In re Marriage of Pinto

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[Civ. No. 30813. Court of Appeals of California, First Appellate District, Division Two. October 12, 1972.]

In re the Marriage of NANCY LEE and ALFREDO C. PINTO. NANCY LEE PINTO, Respondent, v. ALFREDO C. PINTO, Appellant

(Opinion by The Court.)

COUNSEL

William H. Carney for Appellant.

Joseph D. Gaeta and Louis M. Piccirillo for Respondent.

OPINION

THE COURT.

Husband appeals from that portion of an interlocutory judgment of dissolution awarding wife one-half of the proceeds of a claim [28 Cal. App. 3d 88] for damages for personal injuries suffered by him after the parties had separated and granting wife a lien upon one-half of the proceeds of any recovery made by him in his action for damages pending in the superior court.

This appeal involves a single issue -- whether a "cause of action" for damages for personal injuries suffered by a spouse constitutes "community property personal injury damages" within the meaning of subdivision (c) of section 4800 of the Civil Code of the Family Law Act, when the spouse has received no money or other property either in satisfaction of a judgment for damages or pursuant to an agreement for the settlement or compromise of his claim for damages at the time the interlocutory judgment of dissolution is entered.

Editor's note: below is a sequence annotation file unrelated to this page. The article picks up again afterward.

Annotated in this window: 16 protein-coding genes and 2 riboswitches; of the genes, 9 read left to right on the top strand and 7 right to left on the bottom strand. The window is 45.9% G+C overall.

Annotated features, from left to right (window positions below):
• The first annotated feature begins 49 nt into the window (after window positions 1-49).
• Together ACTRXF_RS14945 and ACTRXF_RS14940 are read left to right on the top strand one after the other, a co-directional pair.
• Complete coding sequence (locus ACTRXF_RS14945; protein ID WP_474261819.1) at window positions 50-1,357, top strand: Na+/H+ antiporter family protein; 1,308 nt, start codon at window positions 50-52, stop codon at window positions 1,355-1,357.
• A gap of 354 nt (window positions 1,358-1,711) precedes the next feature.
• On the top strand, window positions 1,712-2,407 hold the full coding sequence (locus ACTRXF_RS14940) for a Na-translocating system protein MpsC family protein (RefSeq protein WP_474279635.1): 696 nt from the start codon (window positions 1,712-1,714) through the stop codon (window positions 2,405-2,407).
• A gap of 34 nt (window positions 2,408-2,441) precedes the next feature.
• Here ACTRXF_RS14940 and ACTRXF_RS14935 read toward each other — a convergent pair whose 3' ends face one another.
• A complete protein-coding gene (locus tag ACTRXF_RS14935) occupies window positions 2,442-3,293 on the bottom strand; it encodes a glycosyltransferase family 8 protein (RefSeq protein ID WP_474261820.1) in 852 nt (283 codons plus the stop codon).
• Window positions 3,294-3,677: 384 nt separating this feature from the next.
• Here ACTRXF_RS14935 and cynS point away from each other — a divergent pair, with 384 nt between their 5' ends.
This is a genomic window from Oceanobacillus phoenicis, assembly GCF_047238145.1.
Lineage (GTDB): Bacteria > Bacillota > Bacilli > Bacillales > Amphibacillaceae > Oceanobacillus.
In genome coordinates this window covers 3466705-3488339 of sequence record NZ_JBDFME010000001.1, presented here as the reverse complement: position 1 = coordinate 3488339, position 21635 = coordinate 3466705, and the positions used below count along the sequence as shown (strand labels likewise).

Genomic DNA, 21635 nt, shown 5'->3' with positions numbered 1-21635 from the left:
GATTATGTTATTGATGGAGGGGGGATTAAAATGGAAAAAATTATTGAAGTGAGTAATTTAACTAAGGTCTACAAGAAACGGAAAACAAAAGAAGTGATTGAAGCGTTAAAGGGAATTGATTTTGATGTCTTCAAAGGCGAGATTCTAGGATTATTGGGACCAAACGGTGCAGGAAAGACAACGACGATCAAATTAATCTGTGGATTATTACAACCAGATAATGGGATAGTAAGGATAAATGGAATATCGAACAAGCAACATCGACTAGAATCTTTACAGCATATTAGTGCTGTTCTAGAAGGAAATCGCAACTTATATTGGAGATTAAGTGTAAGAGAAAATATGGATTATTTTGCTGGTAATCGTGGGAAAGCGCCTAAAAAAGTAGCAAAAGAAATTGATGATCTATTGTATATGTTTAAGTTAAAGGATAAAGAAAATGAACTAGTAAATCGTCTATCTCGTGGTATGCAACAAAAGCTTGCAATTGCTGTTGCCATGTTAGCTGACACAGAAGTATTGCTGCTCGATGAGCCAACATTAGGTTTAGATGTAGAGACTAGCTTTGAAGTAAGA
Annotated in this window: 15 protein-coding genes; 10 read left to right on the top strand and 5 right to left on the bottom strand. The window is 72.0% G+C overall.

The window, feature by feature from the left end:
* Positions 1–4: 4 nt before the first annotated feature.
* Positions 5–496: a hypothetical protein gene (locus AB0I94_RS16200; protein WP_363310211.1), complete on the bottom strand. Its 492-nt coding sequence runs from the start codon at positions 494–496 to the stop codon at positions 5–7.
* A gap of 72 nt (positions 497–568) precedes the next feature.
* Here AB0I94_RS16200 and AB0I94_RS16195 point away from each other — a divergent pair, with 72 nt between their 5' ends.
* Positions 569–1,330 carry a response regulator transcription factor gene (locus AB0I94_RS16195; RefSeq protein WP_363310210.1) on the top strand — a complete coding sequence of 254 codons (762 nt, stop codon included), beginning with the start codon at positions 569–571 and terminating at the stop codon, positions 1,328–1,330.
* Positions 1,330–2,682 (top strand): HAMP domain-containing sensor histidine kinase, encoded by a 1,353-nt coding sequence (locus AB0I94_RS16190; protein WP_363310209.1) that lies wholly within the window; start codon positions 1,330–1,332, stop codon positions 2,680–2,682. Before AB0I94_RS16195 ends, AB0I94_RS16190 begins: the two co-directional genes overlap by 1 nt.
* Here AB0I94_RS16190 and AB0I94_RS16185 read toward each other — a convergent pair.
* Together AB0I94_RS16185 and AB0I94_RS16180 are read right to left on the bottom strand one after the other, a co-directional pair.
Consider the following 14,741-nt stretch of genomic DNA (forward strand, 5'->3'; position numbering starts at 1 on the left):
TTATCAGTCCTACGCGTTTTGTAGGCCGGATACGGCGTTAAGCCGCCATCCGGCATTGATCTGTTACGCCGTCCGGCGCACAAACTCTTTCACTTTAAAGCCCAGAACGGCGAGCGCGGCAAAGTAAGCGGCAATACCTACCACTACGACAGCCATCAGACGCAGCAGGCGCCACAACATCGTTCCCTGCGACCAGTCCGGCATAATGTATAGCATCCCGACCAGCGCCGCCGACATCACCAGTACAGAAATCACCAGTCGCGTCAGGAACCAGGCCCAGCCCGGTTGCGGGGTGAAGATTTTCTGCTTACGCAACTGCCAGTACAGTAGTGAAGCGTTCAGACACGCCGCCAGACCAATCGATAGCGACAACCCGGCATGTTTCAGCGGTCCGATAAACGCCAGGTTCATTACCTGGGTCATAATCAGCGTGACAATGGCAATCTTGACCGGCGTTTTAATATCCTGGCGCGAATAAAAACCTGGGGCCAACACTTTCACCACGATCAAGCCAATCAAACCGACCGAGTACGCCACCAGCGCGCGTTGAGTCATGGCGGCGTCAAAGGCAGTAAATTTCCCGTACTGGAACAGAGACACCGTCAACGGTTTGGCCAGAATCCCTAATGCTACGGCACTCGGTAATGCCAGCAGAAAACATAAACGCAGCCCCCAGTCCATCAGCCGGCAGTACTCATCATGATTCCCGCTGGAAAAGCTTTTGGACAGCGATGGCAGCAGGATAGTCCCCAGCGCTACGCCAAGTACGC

Husband contends that the provisions of sections 4800 and 5126 of the Civil Code, construed together, preclude the division of a claim or cause of action for personal injury damages unless money or other property has actually been received.

Prior to the enactment of the Family Law Act, there was a division of opinion on the question of whether a "cause of action" for personal injury damages was subject to division as community property. (See Washington v. Washington (1956) 47 Cal. 2d 249 [302 P.2d 569]; Zaragosa v. Craven (1949) 33 Cal. 2d 315 [202 P.2d 73, 6 A.L.R.2d 461]; Franklin v. Franklin (1945) 67 Cal. App. 2d 717 [155 P.2d 637].) Legal writers anticipated that questions would arise under the new act. (See California Marital Termination Settlements (Cont.Ed.Bar 1971) p. 61, § 4.9; Attorney's Guide to Family Law Act Practice (Cont.Ed.Bar (2d ed.) 1972) p. 248, § 5.3.)